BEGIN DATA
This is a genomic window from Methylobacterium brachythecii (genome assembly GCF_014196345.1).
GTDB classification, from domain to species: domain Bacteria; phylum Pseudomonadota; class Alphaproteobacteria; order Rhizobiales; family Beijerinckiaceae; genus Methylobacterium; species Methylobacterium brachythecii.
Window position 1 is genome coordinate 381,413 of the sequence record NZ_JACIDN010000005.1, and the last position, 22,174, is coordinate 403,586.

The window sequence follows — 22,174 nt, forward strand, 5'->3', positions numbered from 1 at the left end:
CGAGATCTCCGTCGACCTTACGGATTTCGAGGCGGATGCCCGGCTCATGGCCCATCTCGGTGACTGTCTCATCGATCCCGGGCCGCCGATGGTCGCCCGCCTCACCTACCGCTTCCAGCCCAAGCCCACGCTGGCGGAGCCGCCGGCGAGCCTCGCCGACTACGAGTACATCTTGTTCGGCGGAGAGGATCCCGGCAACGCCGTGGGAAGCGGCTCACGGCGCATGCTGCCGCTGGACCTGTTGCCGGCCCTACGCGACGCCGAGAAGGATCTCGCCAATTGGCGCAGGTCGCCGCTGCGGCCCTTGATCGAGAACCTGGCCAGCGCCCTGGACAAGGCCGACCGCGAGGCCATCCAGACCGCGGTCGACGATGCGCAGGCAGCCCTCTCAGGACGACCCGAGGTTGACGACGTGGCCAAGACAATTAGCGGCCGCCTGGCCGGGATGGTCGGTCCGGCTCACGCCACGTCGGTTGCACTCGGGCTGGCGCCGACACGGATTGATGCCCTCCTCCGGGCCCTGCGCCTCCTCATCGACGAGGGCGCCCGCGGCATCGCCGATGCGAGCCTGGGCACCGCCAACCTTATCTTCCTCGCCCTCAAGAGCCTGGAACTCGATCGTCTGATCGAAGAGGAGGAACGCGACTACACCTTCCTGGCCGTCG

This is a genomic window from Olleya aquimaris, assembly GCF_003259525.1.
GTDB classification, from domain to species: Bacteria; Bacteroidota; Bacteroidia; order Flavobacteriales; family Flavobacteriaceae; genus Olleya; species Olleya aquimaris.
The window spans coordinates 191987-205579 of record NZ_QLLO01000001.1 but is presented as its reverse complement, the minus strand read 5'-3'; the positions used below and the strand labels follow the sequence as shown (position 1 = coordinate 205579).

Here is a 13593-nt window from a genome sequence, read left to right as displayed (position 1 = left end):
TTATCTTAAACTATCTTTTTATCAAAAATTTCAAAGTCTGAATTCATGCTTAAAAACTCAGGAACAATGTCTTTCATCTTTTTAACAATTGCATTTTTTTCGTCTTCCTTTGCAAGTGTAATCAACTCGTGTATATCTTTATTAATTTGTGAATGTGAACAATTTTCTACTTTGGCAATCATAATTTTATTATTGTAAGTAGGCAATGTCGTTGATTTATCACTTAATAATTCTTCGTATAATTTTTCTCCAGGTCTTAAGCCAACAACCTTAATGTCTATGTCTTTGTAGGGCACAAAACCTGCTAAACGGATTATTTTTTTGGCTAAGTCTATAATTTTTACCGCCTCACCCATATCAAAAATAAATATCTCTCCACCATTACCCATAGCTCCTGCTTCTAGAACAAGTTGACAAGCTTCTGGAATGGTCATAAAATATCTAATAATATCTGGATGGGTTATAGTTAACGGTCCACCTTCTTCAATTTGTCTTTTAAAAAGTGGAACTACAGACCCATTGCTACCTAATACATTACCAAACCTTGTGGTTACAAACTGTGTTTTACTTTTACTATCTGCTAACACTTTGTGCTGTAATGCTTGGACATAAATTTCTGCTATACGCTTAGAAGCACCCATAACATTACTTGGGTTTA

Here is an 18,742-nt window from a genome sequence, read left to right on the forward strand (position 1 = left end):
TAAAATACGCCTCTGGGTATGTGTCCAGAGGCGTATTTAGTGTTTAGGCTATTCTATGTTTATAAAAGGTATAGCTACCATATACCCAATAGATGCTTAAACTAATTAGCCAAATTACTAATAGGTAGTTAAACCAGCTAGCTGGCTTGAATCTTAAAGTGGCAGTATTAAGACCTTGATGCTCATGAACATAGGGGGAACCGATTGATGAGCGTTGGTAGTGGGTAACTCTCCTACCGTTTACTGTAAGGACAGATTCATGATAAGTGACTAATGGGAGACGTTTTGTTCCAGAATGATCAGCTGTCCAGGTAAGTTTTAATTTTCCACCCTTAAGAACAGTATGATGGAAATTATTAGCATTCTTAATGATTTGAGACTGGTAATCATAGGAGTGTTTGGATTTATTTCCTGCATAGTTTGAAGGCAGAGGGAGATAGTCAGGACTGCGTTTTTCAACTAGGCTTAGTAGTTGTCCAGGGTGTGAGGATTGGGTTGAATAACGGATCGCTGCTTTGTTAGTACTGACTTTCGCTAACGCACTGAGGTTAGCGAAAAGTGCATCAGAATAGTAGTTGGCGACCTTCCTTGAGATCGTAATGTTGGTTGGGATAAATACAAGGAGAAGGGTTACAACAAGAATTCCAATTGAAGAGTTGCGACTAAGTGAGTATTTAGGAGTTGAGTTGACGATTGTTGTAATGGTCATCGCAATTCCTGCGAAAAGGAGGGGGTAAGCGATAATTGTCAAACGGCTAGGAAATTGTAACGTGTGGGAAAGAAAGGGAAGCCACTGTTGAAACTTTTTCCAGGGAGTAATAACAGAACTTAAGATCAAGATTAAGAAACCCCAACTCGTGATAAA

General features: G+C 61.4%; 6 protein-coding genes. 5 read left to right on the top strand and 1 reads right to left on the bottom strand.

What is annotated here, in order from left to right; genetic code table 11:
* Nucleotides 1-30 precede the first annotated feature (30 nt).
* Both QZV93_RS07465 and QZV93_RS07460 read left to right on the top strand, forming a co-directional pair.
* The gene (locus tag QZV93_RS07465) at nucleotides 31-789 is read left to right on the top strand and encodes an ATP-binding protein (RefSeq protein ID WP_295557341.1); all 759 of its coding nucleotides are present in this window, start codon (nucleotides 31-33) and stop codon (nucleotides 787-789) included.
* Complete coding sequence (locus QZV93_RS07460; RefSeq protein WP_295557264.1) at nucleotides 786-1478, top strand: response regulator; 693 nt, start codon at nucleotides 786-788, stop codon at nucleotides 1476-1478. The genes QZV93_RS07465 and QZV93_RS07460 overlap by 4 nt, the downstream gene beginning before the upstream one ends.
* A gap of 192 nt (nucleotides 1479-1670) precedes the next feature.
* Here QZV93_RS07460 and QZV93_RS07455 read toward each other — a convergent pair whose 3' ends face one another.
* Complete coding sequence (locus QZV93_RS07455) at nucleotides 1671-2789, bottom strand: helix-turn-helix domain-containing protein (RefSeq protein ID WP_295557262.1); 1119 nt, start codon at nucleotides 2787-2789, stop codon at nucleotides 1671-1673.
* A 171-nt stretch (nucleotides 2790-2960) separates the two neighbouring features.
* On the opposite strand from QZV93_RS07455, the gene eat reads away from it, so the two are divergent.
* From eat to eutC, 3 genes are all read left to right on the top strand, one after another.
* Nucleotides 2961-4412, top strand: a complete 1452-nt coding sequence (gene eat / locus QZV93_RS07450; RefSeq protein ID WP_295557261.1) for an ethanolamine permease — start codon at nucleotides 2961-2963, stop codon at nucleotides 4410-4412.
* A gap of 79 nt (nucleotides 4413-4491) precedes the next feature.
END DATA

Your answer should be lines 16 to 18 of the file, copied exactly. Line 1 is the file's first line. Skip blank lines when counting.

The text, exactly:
* Both QZV93_RS07465 and QZV93_RS07460 read left to right on the top strand, forming a co-directional pair.
* The gene (locus tag QZV93_RS07465) at nucleotides 31-789 is read left to right on the top strand and encodes an ATP-binding protein (RefSeq protein ID WP_295557341.1); all 759 of its coding nucleotides are present in this window, start codon (nucleotides 31-33) and stop codon (nucleotides 787-789) included.
* Complete coding sequence (locus QZV93_RS07460; RefSeq protein WP_295557264.1) at nucleotides 786-1478, top strand: response regulator; 693 nt, start codon at nucleotides 786-788, stop codon at nucleotides 1476-1478. The genes QZV93_RS07465 and QZV93_RS07460 overlap by 4 nt, the downstream gene beginning before the upstream one ends.